Category: Discoveries

Canova virtual tour

June 23 2022

Image of Canova virtual tour

Picture: Christie's

Christie's have made a virtual tour of one of their star lots in the forthcoming Old Master sales, a lost Recumbant Magdalene by Antonia Canova. You can zoom around it here. The statue will be auctioned on 7th July, estimated at £5m-£7m. It was discovered in 2002 in a garden statuary sale, for about £5,000. Literally, a sleeping sleeper!

Christina, Queen of Sweden's Titian Coming up for Sale

April 5 2022

Image of Christina, Queen of Sweden's Titian Coming up for Sale

Picture: Dorotheum

Posted by Adam Busiakiewicz:

The Dorotheum auction house in Vienna have announced that they will be offering a rediscovered Titian later in May. The painting of The Penitent Magdalen, of which many versions are known, was in the collection of Christina (1626-1689), Queen of Sweden during the seventeenth century. The provenance of the work is rather intriguing, as it later passed into the collections of Pierre Crozat and later Philippe II Duke of Orleans. It finally arrived in Britain during the 1790s. The attribution has been supported by Professor Paul Joannides and the exact provenance was researched and established by Dr Carlo Corsato.

The painting will be offered for sale on 11th May 2022 carrying an estimate of €1m - €1.5m.

Rembrandt, not Flinck

April 1 2022

Image of Rembrandt, not Flinck

Picture: Gemäldegalerie

Posted by Adam Busiakiewicz:

The Gemäldegalerie in Berlin have announced that their Landscape with Arched Bridge is by Rembrandt after all. A reassessment of the picture, instigated by a David Hockney exhibition it seems, has concluded that the work is by Rembrandt's own hand. The picture had been given to Govaert Flinck for many years until recent technical analysis has proven otherwise.

According to the article linked above:

X-rays showing changes and corrections that had been made to the work helped confirm Rembrandt as its creator. [Berlin curator Katja] Kleinert said experts were unanimous in their verdict. 

Comparisons were made with a very similar composition by Rembrandt, called Landscape with Stone Bridge at the Rijksmuseum in Amsterdam, which the Gemäldegalerie’s director, Dagmar Hirschfeld – herself a Rembrandt expert – said shared hallmarks typical for him.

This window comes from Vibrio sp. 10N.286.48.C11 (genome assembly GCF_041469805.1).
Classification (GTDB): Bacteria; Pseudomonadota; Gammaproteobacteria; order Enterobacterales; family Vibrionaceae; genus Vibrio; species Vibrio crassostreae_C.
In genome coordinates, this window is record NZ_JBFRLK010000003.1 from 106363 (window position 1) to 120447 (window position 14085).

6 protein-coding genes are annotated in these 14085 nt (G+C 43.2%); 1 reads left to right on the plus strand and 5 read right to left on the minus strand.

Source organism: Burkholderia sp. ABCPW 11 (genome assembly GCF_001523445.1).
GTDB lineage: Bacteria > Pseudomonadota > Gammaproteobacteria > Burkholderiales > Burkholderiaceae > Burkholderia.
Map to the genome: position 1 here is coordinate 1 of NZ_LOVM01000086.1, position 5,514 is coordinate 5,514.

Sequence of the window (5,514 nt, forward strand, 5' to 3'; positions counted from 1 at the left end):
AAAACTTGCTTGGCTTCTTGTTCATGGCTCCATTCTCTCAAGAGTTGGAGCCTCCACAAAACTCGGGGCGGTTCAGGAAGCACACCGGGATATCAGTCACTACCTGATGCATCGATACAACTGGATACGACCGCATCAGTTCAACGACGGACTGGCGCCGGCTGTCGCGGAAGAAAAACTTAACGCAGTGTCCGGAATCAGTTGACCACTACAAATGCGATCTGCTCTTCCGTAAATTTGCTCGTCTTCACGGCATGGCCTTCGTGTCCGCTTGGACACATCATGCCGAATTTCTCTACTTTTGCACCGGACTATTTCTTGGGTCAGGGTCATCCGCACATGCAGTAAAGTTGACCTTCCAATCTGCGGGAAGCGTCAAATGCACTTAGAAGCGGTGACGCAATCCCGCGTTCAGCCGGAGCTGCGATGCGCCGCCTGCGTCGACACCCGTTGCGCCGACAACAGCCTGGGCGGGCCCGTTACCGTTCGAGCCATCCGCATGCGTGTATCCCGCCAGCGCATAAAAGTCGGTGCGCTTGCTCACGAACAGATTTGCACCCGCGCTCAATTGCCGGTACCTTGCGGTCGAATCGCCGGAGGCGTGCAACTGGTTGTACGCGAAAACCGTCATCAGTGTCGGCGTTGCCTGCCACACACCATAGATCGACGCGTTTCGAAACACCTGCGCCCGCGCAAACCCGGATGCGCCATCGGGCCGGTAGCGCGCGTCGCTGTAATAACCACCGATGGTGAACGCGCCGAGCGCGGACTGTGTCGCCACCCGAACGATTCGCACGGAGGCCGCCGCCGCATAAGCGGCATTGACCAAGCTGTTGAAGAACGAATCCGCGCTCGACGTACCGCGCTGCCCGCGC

“You quite often get pairs of paintings, where you have the impression he is trying to do the same again, but in another style of painting or to optimise what he has already achieved,” she said. Analysis of the painting in Berlin, which the gallery acquired in 1924, showed how Rembrandt had made radical changes to the work during its creation, including shifting the position of a storm cloud, reducing the size of a hill and making changes to a group of trees. These processes in turn made the painting more compact and dense.

The landscape will be featured in the gallery's latest exhibition David Hockney – Landscapes in Dialogue.

Rediscovered Gabriel Loppé Mountain Views up for Sale

March 9 2022

Video: Artcurial

Posted by Adam Busiakiewicz:

The French auction house Artcurial have made this video about a pair of monumental Mountain landscapes by Gabriel Loppé (1825-1913) in their upcoming sale. The canvases of The Matterhorn seen from the Gornergrat and The Mer de Glace and the Grands Charmoz, Chamonix both sent to London in 1874 where they were displayed in a gallery in Conduit Street. The paintings had been considered lost until they were rediscovered rolled up in cylindrical shipping boxes in 2014. The video features the independent expert William Mitchell who catalogued the pictures for auction.

They will be sold on 23rd March 2022 carrying estimates of €300k - €400k and €350k - €450k respectively.

Queen Victoria's Japanese Screens Rediscovered in the Royal Collection

March 8 2022